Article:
House Judiciary Committee chairman Bob Goodlatte, ranking member John Conyers, Jr., as well as Senator Ron Wyden, have repeatedly asked the Office of Director of National Intelligence (ODNI) to report on how many Americans have spied upon by U.S. intelligence agencies via Section 702 of the Foreign Intelligence Surveillance Act (FISA).
Up until recently, Dan Coats, the new Director of National Intelligence, led the House Judiciary Committee to believe that the report would be coming soon. However, in a recent hearing, Coats said that obtaining the data on how many Americans have been spied upon through the FISA programs would be “infeasible.” Conyers found this response "unacceptable" and may halt the re-authorization of the FISA surveillance programs.
NSA’s History Of Non-compliance And Abuses
Since at least 2011, Senator Ron Wyden has been asking the intelligence chiefs the same question that the House Intelligence Committee members are posing how: How many Americans are getting caught up in the FISA Section 702 upstream surveillance?
The intelligence chiefs were not able to answer this question then, either, or at least that's is what they claimed. The FISA Section 702 surveillance programs include the ability to tap internet backbones to capture and analyze all non-encrypted data. These programs are also what led the parent company of Wikipedia to sue the U.S. government over its surveillance, claiming it infringed on its First and Fourth Amendment rights.
In theory, the communications of Americans are supposed to be “minimized” after they're captured by Section 702 surveillance programs. However, nobody seems to know how well that data is minimized, and the intelligence agencies don’t seem to have made any effort to improve this type of reporting in the past six years, either.
Earlier this year, we also discovered, due to an ACLU FOIA lawsuit, that the FISA Court has been rejecting FISA warrants for the past year because of the NSA’s noncompliance with the minimization procedures.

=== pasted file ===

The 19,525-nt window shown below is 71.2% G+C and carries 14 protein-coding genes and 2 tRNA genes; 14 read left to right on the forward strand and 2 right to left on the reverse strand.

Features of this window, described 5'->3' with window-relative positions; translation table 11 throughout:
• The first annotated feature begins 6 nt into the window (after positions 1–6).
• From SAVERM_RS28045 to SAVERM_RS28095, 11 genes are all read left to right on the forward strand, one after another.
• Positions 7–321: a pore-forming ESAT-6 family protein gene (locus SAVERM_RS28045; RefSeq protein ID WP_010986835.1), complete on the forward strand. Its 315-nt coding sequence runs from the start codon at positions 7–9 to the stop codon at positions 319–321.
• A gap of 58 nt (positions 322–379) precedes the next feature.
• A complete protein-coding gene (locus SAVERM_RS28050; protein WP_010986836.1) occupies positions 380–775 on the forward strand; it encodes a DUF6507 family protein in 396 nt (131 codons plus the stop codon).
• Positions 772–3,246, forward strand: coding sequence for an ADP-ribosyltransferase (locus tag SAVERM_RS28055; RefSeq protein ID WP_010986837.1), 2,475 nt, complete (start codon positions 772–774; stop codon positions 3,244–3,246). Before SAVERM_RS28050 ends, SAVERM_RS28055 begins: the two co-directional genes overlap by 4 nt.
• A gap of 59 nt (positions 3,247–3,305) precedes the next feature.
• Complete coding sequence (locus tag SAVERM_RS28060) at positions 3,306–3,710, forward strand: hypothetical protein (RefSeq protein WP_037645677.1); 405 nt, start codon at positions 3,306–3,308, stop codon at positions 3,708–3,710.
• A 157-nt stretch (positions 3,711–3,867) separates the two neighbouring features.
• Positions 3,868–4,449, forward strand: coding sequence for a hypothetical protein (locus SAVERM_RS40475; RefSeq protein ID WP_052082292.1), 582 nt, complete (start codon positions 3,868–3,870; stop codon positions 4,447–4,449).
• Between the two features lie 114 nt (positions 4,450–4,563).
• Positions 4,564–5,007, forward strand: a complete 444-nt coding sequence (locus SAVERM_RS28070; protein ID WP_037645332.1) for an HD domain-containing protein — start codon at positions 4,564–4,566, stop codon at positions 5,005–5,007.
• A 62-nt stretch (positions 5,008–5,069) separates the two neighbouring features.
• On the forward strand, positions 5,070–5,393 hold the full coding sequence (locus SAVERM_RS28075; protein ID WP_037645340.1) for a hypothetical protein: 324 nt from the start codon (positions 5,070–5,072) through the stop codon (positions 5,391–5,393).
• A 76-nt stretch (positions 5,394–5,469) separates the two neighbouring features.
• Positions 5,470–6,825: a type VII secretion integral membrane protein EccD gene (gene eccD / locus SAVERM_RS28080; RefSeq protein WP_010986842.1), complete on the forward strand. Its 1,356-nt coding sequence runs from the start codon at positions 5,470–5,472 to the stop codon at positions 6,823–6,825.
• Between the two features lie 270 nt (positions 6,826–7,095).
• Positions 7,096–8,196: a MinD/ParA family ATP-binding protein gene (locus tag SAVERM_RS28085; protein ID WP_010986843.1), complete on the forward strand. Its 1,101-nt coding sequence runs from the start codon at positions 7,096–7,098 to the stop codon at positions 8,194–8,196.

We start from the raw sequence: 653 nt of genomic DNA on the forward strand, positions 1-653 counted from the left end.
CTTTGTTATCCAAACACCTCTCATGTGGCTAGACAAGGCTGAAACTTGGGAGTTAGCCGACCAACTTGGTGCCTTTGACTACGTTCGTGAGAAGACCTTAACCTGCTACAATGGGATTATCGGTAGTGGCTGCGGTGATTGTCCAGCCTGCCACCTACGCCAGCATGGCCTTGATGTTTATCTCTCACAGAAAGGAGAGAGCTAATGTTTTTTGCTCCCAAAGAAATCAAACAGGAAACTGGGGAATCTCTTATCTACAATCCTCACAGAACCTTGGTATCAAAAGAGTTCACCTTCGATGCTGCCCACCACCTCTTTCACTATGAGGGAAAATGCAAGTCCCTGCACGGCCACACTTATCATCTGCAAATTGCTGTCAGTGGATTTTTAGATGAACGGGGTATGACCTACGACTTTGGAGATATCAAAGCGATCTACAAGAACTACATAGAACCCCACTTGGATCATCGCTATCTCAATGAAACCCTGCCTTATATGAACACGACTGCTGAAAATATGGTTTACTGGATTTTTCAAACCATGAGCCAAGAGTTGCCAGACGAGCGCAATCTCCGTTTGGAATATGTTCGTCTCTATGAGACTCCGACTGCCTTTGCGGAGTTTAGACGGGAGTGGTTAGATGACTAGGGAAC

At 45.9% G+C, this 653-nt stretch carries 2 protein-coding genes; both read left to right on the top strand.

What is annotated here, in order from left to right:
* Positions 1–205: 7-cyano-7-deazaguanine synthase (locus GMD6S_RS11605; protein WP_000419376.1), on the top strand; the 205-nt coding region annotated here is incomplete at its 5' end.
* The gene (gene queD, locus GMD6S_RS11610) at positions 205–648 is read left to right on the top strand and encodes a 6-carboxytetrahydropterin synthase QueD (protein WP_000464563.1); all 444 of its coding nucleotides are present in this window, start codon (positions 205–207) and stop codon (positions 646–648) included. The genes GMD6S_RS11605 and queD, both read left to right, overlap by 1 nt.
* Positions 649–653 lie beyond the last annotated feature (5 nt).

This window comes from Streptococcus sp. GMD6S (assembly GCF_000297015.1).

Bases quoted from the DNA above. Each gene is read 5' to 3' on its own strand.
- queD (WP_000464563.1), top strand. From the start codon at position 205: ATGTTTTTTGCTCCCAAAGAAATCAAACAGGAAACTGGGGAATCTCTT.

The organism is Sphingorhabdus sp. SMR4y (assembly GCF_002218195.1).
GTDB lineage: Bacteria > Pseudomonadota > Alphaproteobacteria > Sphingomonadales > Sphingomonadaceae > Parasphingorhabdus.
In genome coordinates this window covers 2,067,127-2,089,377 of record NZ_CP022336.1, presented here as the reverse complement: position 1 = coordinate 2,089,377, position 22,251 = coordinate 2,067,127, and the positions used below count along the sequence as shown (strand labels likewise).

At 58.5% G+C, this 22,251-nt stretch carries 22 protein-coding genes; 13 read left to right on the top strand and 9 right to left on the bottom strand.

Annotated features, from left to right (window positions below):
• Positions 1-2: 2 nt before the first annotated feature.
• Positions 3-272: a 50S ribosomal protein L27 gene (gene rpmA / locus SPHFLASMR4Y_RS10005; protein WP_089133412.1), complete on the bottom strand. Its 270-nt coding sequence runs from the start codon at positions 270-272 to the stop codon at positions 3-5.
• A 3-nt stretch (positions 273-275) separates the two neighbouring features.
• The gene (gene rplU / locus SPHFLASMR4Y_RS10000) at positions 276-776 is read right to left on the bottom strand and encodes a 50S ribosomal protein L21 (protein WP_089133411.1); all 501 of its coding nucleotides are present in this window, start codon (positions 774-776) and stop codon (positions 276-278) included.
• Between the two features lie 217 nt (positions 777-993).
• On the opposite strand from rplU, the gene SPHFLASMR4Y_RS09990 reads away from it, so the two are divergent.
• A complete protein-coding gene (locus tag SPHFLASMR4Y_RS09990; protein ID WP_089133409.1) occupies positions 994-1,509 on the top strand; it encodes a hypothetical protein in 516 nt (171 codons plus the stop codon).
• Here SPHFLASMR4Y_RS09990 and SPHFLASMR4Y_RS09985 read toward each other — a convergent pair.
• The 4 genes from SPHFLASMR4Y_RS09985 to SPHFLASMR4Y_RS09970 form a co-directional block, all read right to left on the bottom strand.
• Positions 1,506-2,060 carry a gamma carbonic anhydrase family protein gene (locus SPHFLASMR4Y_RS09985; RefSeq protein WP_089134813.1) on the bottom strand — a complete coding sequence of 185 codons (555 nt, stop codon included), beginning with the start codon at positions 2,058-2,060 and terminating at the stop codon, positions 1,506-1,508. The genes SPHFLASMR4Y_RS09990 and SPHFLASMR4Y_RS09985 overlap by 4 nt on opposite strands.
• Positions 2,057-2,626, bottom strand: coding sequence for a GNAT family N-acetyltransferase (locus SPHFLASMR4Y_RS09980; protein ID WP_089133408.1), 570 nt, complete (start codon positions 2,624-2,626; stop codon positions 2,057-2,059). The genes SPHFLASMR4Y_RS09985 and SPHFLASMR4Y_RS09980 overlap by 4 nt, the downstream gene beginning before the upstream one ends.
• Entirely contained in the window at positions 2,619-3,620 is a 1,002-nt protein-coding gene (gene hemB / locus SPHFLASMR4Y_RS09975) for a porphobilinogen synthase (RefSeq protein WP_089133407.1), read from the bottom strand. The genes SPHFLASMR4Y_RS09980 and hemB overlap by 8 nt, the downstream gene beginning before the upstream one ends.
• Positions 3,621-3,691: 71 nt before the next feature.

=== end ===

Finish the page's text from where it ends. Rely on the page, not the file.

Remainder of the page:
In response, the NSA was eventually forced to shut down surveillance "about foreign targets" that it was performing on Americans' emails. For instance, the NSA would be able to read emails that simply mentioned recent terrorist attacks, even though the vast majority of them likely had no connection to terrorism whatsoever. This would normally be an infringement on Americans’ Fourth Amendment rights, as that majority of Americans wasn’t actually under any investigation upon probable cause. Therefore, there was no legal justification for the surveillance to happen in the first place.
Conyers Gives ODNI An Ultimatum
In April and December of last year, a bipartisan group from the House Judiciary Committee wrote to the ODNI to ask for “a public estimate of the number of communications or transactions involving United States persons that may be captured by Section 702 surveillance on an annual basis."
This April, the ranking members of the Committee (Goodlatte and Conyers) wrote to the ODNI once again, renewing the request for this information. However, in a testimony before the Senate, Director Coats reversed his previous position of being willing to provide the information, saying that the production of such an estimate is “unfeasible.”
This didn’t sit well with Conyers, who said the following:
The intelligence community has—for many months—expressly promised members of both parties that they would deliver this estimate to us in time to inform our debate on the reauthorization of Section 702. As late as last August, we had discussed and approved the specific methodologies that the NSA might use to make good on their promise.
Today, Director Coats announced that the estimate is ‘infeasible’ and will not be forthcoming. I find that outcome unacceptable.
Over the course of the last year, we believed we had worked past the excuses we are offered today. The nation’s leading civil liberties organizations see no threat to privacy in this project, and have said so publicly. The agencies demonstrated to us how they might perform this analysis without significant diversion of resources. I am deeply disappointed in a return to these old talking points.
Section 702 is built on trust. It will be more difficult to find that trust as we move forward with the debate.
In the last paragraph, Conyers seems to imply that the re-authorization of the FISA law would not move forward without the ODNI first revealing the estimate for how many communications or transactions of Americans are captured annually by the Section 702 surveillance programs. In other words, the re-authorization of FISA may also be "infeasible" without the ODNI first producing that report. It now remains to be seen whether it's the House Judiciary Committee or the Office of National Intelligence that caves first in the FISA re-authorization negotiations.